The HSE will offer permanent employment contracts to all nursing, midwifery and health and social care (HSCP) graduates in Ireland this year.
More than 1,000 HSCP final year students and 1,600 nurses and midwives can now qualify for these roles, on completion of their courses and placements. The move is designed to address shortages of frontline staff in key areas.
HSCPs are the second largest clinical group in the Irish health service, second only to nursing and midwifery. HSCPs account for one quarter of the clinical workforce and 14 per cent of the overall health service workforce.
The HSE’s 2024 National Service Plan, published last week, outlined a disability services budget of more than €2.8 billion for this year, which will see 683 new whole time equivalent (WTE) staff being hired, as well as 2,268 WTEs for other health and social care services.
Roles offered in this initiative include dietitians, occupational therapists, physiotherapists, chiropodists/podiatrists, speech and language therapists, social workers, medical scientists, radiation therapists, clinical measurement, audiologists and radiographers.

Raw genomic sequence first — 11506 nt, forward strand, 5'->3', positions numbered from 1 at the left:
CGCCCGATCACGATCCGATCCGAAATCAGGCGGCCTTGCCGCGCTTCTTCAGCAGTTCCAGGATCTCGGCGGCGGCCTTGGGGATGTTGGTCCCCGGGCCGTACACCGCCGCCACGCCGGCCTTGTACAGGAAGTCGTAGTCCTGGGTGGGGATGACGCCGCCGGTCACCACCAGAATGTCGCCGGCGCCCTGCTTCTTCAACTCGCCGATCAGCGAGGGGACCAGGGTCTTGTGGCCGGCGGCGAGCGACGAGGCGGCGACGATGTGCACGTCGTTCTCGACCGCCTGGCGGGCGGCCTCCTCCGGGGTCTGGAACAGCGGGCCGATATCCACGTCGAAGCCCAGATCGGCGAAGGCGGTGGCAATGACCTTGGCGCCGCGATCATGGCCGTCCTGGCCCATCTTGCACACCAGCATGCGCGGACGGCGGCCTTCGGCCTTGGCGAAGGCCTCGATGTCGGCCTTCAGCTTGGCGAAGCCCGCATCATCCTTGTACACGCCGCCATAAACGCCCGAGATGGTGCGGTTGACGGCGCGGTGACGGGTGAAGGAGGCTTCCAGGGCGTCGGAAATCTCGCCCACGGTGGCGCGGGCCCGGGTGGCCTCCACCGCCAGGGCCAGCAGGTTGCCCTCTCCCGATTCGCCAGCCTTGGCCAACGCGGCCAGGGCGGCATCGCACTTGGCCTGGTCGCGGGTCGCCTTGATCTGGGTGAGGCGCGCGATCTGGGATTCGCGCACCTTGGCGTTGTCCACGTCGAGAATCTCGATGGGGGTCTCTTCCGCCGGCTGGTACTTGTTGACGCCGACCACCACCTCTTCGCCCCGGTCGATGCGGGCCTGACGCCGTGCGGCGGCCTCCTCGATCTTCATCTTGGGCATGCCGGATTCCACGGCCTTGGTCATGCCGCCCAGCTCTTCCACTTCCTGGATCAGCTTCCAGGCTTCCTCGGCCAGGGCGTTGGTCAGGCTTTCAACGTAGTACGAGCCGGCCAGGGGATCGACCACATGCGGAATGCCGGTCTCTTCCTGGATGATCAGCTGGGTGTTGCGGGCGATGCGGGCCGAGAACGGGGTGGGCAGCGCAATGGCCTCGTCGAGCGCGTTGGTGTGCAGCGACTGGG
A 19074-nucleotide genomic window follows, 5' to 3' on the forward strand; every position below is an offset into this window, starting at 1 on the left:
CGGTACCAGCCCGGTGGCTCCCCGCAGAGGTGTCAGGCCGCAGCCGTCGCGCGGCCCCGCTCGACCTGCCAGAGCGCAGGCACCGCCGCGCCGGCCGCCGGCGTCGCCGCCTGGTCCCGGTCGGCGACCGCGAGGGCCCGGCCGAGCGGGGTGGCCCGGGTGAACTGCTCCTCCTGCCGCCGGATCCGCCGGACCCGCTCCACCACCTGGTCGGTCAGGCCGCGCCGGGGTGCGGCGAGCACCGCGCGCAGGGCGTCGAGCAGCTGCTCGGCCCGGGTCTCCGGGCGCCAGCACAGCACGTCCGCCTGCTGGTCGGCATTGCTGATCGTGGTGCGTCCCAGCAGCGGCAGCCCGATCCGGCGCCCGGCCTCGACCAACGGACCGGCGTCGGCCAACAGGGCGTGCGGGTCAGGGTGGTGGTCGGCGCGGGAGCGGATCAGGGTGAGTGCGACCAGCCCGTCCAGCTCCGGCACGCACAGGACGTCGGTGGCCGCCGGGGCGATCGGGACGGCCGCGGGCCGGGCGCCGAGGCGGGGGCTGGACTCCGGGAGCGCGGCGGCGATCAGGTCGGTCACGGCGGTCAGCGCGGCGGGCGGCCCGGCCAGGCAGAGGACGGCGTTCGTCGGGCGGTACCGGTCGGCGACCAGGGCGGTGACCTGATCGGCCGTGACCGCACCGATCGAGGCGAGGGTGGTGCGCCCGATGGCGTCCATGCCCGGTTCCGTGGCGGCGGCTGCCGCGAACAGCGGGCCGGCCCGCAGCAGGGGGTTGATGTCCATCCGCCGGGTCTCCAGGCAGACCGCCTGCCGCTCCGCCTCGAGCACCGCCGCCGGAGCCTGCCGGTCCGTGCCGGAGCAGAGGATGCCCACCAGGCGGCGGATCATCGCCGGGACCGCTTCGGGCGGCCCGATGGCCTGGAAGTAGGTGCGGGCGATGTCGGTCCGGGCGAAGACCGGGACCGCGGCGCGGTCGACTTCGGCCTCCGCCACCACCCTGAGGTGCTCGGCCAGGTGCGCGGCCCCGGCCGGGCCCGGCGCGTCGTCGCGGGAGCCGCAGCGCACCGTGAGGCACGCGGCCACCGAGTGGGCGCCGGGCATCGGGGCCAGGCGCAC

“Today’s announcement represents significant opportunities for graduates across the health sector,” said HSE director of HR Anne Marie Hoey.
“Opportunities such as those in speech and language services, occupational therapists and physiotherapists are particularly focused on our disability services. We hope this will lead to more people working in those teams and improve services for our clients and their families.
“Social worker and dietician roles are vital in mental health services. This initiative is key to the way healthcare should be provided, with multi-disciplinary teams that can take care of our patients’ and service users needs.”
HSE CEO Bernard Gloster added: “To be in the position to strengthen our teams across the country is very welcome, in particular in the areas of disability and mental health services. This recruitment initiative is central to our drive toward universal healthcare and delivering health services our growing and ageing population need.”